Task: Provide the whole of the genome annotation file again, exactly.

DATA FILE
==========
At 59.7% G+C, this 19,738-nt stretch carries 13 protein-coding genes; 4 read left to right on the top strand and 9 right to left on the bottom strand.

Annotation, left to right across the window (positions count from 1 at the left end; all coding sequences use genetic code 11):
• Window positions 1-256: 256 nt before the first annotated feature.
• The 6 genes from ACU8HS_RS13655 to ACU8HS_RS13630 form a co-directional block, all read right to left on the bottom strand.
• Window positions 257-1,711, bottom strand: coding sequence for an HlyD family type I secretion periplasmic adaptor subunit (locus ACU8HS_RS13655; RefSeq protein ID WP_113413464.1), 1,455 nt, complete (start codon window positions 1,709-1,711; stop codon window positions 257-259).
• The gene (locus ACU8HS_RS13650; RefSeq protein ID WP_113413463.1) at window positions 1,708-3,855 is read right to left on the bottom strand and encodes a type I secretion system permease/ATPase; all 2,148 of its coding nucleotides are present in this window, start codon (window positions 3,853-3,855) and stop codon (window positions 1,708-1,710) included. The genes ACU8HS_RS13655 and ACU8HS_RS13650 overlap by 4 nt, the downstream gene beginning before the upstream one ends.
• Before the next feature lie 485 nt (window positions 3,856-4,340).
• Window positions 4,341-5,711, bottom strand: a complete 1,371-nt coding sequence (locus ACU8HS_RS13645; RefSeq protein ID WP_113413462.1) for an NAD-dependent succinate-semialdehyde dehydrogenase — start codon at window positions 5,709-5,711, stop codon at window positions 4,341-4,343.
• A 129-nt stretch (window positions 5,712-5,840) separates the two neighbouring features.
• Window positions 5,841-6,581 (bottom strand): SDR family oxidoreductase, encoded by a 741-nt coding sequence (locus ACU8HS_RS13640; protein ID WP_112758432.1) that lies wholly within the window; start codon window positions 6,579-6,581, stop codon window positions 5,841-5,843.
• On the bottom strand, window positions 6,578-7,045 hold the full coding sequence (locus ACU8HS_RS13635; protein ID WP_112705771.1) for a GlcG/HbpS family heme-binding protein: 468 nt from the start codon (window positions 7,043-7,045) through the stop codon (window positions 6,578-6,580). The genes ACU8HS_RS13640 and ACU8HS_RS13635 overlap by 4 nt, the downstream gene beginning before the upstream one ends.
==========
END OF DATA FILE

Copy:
At 59.7% G+C, this 19,738-nt stretch carries 13 protein-coding genes; 4 read left to right on the top strand and 9 right to left on the bottom strand.

Annotation, left to right across the window (positions count from 1 at the left end; all coding sequences use genetic code 11):
• Window positions 1-256: 256 nt before the first annotated feature.
• The 6 genes from ACU8HS_RS13655 to ACU8HS_RS13630 form a co-directional block, all read right to left on the bottom strand.
• Window positions 257-1,711, bottom strand: coding sequence for an HlyD family type I secretion periplasmic adaptor subunit (locus ACU8HS_RS13655; RefSeq protein ID WP_113413464.1), 1,455 nt, complete (start codon window positions 1,709-1,711; stop codon window positions 257-259).
• The gene (locus ACU8HS_RS13650; RefSeq protein ID WP_113413463.1) at window positions 1,708-3,855 is read right to left on the bottom strand and encodes a type I secretion system permease/ATPase; all 2,148 of its coding nucleotides are present in this window, start codon (window positions 3,853-3,855) and stop codon (window positions 1,708-1,710) included. The genes ACU8HS_RS13655 and ACU8HS_RS13650 overlap by 4 nt, the downstream gene beginning before the upstream one ends.
• Before the next feature lie 485 nt (window positions 3,856-4,340).
• Window positions 4,341-5,711, bottom strand: a complete 1,371-nt coding sequence (locus ACU8HS_RS13645; RefSeq protein ID WP_113413462.1) for an NAD-dependent succinate-semialdehyde dehydrogenase — start codon at window positions 5,709-5,711, stop codon at window positions 4,341-4,343.
• A 129-nt stretch (window positions 5,712-5,840) separates the two neighbouring features.
• Window positions 5,841-6,581 (bottom strand): SDR family oxidoreductase, encoded by a 741-nt coding sequence (locus ACU8HS_RS13640; protein ID WP_112758432.1) that lies wholly within the window; start codon window positions 6,579-6,581, stop codon window positions 5,841-5,843.
• On the bottom strand, window positions 6,578-7,045 hold the full coding sequence (locus ACU8HS_RS13635; protein ID WP_112705771.1) for a GlcG/HbpS family heme-binding protein: 468 nt from the start codon (window positions 7,043-7,045) through the stop codon (window positions 6,578-6,580). The genes ACU8HS_RS13640 and ACU8HS_RS13635 overlap by 4 nt, the downstream gene beginning before the upstream one ends.